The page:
Effects of vernal equinox solar eclipse on temperature and wind direction in Switzerland
- 1ETH Zurich, Department of Environmental Systems Science, Institute of Agricultural Sciences, 8092 Zurich, Switzerland
- 2ETH Zurich, Department of Environmental Systems Science, Institute of Terrestrial Ecosystems, 8092 Zurich, Switzerland
- 3University of California, Santa Barbara, Department of Geography, Earth Research Institute, Santa Barbara, California 93106-4060, USA
- 4University of Utah, Atmospheric Sciences Department, Salt Lake City, Utah, USA
Abstract. The vernal equinox total solar eclipse of 20 March 2015 produced a maximum occultation of 65.8–70.1 % over Switzerland during the morning hours (09:22 to 11:48 CET). Skies were generally clear over the Swiss Alps due to a persistent high-pressure band between the UK and Russia associated with a rather weak pressure gradient over the continent. To assess the effects of penumbral shading on near-surface meteorology across Switzerland, air temperature data measured at 10 min intervals at 184 MeteoSwiss weather stations were used. Wind speed and direction data were available from 165 of these stations. Additionally, six Swiss FluxNet eddy covariance flux (ECF) sites provided turbulent measurements at 20 Hz resolution.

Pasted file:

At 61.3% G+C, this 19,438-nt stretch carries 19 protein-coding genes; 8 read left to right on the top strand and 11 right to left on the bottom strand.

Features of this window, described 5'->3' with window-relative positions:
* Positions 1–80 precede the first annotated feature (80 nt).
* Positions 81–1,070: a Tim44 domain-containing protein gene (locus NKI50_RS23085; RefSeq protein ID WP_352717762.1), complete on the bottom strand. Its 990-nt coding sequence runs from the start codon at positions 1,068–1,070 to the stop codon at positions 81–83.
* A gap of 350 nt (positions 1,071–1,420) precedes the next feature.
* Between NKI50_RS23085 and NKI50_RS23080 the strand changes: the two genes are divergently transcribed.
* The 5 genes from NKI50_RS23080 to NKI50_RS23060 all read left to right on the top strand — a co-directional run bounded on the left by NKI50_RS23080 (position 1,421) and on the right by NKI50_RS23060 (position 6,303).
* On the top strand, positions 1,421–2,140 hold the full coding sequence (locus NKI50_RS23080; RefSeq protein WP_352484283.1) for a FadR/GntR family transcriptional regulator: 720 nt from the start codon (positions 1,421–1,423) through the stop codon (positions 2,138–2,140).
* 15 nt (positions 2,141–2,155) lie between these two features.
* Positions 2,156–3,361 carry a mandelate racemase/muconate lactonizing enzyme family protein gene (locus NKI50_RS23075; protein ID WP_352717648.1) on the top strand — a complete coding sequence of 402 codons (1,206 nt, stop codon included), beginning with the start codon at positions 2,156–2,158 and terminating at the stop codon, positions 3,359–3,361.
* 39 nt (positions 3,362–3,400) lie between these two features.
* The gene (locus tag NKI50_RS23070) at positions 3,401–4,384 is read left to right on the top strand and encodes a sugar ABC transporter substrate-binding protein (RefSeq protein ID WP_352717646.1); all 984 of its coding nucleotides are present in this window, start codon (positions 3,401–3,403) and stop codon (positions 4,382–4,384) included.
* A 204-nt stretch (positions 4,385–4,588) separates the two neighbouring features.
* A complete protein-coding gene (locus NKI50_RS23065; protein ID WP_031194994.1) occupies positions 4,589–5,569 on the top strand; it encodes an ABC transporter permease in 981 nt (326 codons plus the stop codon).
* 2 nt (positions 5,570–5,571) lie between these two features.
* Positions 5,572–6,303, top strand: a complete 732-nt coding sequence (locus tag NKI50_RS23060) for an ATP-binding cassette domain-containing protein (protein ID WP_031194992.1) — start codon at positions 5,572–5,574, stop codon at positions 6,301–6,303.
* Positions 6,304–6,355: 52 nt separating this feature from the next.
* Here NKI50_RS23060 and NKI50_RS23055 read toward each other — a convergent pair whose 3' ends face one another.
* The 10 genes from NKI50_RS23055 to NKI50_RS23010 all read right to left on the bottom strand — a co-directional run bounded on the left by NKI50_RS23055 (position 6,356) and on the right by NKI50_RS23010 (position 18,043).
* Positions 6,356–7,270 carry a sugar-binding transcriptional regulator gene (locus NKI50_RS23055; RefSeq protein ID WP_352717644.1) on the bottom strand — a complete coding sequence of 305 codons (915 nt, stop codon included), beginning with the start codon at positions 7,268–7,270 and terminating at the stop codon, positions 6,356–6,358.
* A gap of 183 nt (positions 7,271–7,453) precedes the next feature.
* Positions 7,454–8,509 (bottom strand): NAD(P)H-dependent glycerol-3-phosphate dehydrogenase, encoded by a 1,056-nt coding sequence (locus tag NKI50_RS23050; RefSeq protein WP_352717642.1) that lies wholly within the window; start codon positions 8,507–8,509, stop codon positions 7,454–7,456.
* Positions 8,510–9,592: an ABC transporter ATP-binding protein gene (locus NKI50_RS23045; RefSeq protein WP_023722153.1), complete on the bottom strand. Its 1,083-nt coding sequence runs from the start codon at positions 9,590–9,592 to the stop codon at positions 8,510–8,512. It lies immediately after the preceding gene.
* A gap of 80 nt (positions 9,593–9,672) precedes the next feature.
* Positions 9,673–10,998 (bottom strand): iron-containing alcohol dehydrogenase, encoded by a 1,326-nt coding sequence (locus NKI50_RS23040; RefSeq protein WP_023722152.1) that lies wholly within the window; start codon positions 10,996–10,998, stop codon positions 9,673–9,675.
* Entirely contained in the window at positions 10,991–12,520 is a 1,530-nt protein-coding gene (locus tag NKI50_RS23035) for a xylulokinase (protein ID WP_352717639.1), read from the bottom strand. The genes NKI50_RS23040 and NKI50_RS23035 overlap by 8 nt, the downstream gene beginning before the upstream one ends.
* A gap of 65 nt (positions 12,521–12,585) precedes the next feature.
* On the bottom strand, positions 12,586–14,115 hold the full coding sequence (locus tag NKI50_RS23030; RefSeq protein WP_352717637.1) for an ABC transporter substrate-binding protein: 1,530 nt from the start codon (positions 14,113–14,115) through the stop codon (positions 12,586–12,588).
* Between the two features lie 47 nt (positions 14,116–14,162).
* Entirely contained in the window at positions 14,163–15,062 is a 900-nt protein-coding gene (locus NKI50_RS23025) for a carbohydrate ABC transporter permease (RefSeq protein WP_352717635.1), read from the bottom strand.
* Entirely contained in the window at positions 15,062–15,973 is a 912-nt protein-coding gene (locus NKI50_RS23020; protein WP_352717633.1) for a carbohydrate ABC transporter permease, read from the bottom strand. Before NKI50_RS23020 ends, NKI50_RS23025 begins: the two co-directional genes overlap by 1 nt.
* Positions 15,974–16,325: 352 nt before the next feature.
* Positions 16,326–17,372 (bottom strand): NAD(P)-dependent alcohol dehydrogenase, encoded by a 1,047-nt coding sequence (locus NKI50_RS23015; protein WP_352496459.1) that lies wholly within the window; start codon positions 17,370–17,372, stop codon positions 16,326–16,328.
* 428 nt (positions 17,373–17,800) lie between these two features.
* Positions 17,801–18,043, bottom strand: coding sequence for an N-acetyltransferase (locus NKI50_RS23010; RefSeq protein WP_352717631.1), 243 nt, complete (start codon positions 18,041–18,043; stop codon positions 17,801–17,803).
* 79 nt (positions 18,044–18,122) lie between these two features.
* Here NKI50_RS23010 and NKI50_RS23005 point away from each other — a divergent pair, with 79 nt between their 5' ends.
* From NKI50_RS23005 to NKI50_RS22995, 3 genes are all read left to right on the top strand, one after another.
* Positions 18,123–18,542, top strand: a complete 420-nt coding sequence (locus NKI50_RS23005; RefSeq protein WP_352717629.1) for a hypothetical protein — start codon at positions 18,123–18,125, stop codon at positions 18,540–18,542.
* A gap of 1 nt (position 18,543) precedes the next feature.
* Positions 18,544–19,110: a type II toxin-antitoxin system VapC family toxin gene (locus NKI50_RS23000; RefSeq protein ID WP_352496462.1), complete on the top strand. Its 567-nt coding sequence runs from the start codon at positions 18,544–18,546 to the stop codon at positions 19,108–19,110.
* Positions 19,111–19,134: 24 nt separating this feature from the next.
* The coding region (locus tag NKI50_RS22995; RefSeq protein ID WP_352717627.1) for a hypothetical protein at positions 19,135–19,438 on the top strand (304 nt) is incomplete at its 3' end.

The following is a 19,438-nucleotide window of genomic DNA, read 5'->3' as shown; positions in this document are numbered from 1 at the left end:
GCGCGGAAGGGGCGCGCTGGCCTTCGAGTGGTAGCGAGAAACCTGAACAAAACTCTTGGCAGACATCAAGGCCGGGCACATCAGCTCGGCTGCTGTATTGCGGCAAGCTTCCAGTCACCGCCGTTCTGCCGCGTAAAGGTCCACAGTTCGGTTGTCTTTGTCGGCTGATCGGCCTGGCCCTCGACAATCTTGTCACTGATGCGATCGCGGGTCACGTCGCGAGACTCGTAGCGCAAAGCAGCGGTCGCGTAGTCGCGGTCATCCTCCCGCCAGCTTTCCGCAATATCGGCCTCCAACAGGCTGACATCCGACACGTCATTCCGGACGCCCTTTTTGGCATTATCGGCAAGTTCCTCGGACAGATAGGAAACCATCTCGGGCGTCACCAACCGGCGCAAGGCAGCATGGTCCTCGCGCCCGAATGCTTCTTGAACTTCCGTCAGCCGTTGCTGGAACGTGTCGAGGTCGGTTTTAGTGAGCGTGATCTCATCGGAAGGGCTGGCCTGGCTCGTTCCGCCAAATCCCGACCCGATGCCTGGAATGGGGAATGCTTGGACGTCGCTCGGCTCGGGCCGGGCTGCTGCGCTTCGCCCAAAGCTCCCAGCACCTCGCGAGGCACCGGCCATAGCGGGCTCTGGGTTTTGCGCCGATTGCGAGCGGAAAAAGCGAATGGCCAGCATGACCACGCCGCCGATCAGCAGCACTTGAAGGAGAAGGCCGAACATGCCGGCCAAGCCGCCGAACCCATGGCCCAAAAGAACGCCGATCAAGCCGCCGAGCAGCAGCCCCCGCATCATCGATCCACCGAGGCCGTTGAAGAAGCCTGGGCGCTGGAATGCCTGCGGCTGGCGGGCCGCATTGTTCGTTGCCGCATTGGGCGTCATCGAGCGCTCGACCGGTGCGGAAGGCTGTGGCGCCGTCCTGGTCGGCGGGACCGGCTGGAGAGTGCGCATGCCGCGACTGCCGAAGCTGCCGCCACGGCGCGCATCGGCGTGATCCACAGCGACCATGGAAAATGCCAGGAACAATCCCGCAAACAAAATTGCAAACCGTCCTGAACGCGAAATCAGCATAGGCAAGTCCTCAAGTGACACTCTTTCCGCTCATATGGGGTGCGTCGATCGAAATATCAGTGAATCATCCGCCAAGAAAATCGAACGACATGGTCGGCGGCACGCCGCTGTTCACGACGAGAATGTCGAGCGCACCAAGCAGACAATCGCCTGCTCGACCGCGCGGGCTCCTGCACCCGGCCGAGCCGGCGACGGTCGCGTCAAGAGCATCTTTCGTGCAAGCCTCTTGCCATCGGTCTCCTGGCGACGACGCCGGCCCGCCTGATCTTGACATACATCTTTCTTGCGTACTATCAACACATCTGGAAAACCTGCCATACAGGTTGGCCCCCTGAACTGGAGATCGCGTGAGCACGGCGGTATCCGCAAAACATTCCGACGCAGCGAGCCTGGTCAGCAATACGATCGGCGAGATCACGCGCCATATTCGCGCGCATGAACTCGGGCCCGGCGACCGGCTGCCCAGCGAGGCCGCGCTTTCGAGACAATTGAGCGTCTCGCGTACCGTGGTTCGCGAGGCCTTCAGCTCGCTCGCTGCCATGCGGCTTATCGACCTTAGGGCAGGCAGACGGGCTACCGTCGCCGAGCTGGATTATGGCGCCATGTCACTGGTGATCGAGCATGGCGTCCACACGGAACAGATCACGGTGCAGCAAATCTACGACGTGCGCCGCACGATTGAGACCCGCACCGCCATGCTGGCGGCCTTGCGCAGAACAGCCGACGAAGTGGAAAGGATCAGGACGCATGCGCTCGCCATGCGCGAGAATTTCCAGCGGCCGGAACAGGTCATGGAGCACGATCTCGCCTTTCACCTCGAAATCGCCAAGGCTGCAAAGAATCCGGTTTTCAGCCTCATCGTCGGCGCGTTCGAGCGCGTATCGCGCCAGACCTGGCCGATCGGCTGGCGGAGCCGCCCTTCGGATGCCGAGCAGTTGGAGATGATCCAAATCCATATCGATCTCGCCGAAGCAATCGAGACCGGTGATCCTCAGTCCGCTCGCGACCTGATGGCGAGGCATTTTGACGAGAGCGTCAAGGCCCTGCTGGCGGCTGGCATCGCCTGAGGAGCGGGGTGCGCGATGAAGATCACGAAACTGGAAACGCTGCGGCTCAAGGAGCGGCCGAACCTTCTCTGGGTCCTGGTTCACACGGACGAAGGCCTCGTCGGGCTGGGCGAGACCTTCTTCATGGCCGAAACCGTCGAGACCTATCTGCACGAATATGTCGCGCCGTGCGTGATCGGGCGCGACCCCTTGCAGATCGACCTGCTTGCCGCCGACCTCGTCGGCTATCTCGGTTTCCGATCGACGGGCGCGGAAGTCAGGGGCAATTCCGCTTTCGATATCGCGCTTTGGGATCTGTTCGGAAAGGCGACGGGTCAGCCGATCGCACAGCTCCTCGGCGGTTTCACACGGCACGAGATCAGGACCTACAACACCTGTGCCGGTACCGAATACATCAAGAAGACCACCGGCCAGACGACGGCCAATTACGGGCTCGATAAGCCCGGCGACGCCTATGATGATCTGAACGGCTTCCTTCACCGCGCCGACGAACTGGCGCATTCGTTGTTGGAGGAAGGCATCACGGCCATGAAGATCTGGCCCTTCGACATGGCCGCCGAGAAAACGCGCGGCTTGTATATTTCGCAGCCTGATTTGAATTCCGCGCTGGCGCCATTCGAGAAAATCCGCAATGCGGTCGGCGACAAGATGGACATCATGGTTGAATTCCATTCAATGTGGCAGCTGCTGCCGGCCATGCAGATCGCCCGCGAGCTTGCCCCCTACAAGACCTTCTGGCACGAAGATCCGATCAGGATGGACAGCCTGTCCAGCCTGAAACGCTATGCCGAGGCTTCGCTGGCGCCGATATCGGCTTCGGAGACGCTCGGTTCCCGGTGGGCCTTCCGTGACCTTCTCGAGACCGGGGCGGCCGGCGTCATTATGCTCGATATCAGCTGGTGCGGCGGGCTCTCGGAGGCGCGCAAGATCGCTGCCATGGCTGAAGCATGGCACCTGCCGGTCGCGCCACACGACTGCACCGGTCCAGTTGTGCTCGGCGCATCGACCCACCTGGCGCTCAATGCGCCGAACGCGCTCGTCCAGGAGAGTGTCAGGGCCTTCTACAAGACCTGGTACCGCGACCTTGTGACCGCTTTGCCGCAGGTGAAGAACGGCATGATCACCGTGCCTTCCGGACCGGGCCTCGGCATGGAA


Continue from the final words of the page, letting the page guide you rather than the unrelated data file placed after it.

During maximum occultation, the temperature drop was up to 5.8 K at a mountain site where cold air can pool in a topographic depression. The bootstrapped average of the maximum temperature drops of all 184 MeteoSwiss sites during the solar eclipse was 1.51 ± 0.02 K (mean ± SE). A detailed comparison with literature values since 1834 showed a temperature decrease of 2.6 ± 1.7 K (average of all reports), with extreme values up to 11 K. On fair weather days under weak larger-scale pressure gradients, local thermo-topographic wind systems develop that are driven by small-scale pressure and temperature gradients. At one ECF site, the penumbral shading delayed the morning transition from down-valley to up-valley wind conditions. At another site, it prevented this transition from occurring at all. Data from the 165 MeteoSwiss sites measuring wind direction did not show a consistent pattern of wind direction response to the passing of the penumbral shadow. These results suggest that the local topographic setting had an important influence on the temperature drop and the wind flow patterns during the eclipse. A significant cyclonic effect of the passing penumbral shadow was found in the elevation range ≈ 1700–2700 m a. s. l., but not at lower elevations of the Swiss Plateau. This contrasts with an earlier theory that the anticyclonic outflow should reach as far as ≈ 2400 km from the center of the eclipse, which would have included all of Switzerland during the 2015 eclipse. Thus, measurable effects of penumbral shading on the local wind system could be even found at ≈ 2000 km from the path of the eclipse (that is, Switzerland during the 2015 eclipse), and our results tend to lend support to a newer theory that the anticyclonic cold-air outflow from the center of the eclipse only extends ≈ 1600 km outwards, with cyclonic flow beyond that distance.